BONNIE’S GARDEN – 12 Interesting and Fun Gardening Facts I’ve Learned
I’ve enjoyed writing blogs for The Great Big Greenhouse for the past few years. One of the things I’ve enjoyed most is learning new and interesting facts. I thought I’d share with you 12 of the most fun and interesting things I’ve learned so far:
- There are several species of fireflies native to Virginia. Most belong to the genus Photinus or the genus Photuris. Some females of the genus Photuris mimic the blinking pattern of the females of another species. When the males of that species show up, she eats them!
- According to the Virginia Poison Center, less than 15 people have died from snake bites here in the last 30 years. Maybe we shouldn’t sweat the occasional snake in the yard, then. Let them eat all the rodents they want!
- The largest bat in the world is the Flying Fox, native to the South Pacific. It has a wingspan of 5 to 6 feet across!
- Speaking of bats, bats are NOT blind. It’s just that their hearing is so extraordinary they can locate an object as thin as a human hair by a process called echolocation. This is why they never really get caught in human hair. By the way, a single bat can eat up to a thousand insects in one night.
- The word “mistletoe” comes from the Saxon word “Mistal” meaning dung and the word “tan” meaning twig. So mistletoe means “dung on a twig.”
- In the late 1800s, California citrus growers were inundated with an insect pest called cottony cushion scale. They imported ladybugs who got rid of the scales—and saved the California citrus industry.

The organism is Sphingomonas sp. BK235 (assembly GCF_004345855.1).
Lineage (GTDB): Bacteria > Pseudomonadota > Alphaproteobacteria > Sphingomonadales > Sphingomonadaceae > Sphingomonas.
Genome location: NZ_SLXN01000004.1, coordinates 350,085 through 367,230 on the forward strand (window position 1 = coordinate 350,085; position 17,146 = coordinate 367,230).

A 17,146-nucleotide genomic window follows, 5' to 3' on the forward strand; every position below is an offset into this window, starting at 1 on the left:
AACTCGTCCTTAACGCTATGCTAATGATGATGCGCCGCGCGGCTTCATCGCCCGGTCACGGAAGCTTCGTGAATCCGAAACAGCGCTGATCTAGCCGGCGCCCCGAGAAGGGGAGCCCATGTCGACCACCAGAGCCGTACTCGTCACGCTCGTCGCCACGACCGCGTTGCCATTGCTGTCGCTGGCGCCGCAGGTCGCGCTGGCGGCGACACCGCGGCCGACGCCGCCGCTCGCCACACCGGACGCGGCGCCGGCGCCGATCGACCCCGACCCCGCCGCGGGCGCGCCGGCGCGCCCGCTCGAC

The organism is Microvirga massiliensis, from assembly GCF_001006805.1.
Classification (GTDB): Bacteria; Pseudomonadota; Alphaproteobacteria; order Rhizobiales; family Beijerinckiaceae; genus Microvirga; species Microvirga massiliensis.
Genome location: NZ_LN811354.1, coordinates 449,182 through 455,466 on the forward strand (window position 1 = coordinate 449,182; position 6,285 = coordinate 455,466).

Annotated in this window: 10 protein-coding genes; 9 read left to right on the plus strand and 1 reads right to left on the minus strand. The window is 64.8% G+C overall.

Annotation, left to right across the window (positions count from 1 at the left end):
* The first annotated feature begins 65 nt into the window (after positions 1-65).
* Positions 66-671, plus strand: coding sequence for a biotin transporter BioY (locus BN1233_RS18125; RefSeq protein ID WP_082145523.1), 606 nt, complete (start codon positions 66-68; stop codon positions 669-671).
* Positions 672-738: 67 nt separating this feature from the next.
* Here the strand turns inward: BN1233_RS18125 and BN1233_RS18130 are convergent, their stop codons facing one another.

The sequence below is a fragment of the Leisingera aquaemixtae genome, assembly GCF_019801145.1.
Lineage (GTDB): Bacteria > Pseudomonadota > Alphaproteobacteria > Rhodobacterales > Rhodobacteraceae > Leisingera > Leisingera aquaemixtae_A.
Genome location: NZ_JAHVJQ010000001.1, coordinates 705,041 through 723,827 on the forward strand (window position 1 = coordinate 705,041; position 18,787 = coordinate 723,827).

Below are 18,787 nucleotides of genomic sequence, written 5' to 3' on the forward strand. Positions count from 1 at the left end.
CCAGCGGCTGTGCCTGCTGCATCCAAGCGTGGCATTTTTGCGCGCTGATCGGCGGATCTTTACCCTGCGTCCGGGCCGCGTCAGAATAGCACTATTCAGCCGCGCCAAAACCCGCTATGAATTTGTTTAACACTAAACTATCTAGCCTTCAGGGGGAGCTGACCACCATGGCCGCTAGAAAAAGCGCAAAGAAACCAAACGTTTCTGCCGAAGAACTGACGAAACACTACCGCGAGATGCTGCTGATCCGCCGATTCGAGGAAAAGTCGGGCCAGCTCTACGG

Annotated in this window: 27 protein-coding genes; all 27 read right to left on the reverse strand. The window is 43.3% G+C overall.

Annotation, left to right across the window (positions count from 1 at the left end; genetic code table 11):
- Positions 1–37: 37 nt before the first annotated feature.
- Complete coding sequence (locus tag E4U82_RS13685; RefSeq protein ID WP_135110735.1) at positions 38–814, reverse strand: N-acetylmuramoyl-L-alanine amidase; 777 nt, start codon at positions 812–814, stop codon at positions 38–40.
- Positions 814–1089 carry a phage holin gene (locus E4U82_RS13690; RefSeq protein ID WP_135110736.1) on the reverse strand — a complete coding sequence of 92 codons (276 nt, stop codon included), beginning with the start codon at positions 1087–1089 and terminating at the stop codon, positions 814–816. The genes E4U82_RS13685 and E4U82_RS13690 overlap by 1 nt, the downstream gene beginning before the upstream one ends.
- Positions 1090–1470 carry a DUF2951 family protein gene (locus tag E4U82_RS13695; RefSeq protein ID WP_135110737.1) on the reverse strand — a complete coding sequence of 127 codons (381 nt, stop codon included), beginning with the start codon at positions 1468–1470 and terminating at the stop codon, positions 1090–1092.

- Pill bugs aka Doodle bugs aka Roly-Polys can get bacteria which can change a male to a female. They also drink water through their anus!
- Peonies are one of the longest-lived perennials with single specimens living a hundred years or more.
- Ants are actually good guys in the garden. They aerate the soil as efficiently as do earthworms. Every time they take food into their nests, they introduce organic matter into the soil. And they kill and eat the eggs and larvae of other insects like fleas, roaches, and termites. I still don’t want them in my kitchen, however.
- The smallest squirrel in the world is the African Pygmy Squirrel, which is about the size of a mouse. The largest is the Indian Giant Squirrel, which can grow up to three feet in length. Our common gray squirrel grows 15 to 20 inches long (not counting the six to nine-inch long tail) and weighs one to one and a half pounds.
- Dandelions were introduced here from Europe—brought over because of their nutritional and medical properties. The roasted roots were used as a coffee substitute, the flowers as a dye, as well as for making wine, the young tender new leaves tossed in salads or sautéed like spinach. And the medicinal uses were many—for everything from clearing the body of toxins to toothaches, even the plague. Score one for the dandelion.
- Tomatoes, potatoes, eggplant, tobacco, petunias, and tomatillos are all related. They belong to the Solanaceae family—also known as the Nightshade Family. Yes, they are related to the deadly nightshade. Maybe the next time you offer someone a plate of tomatoes, you can ask them if they’d like a slice of nightshade!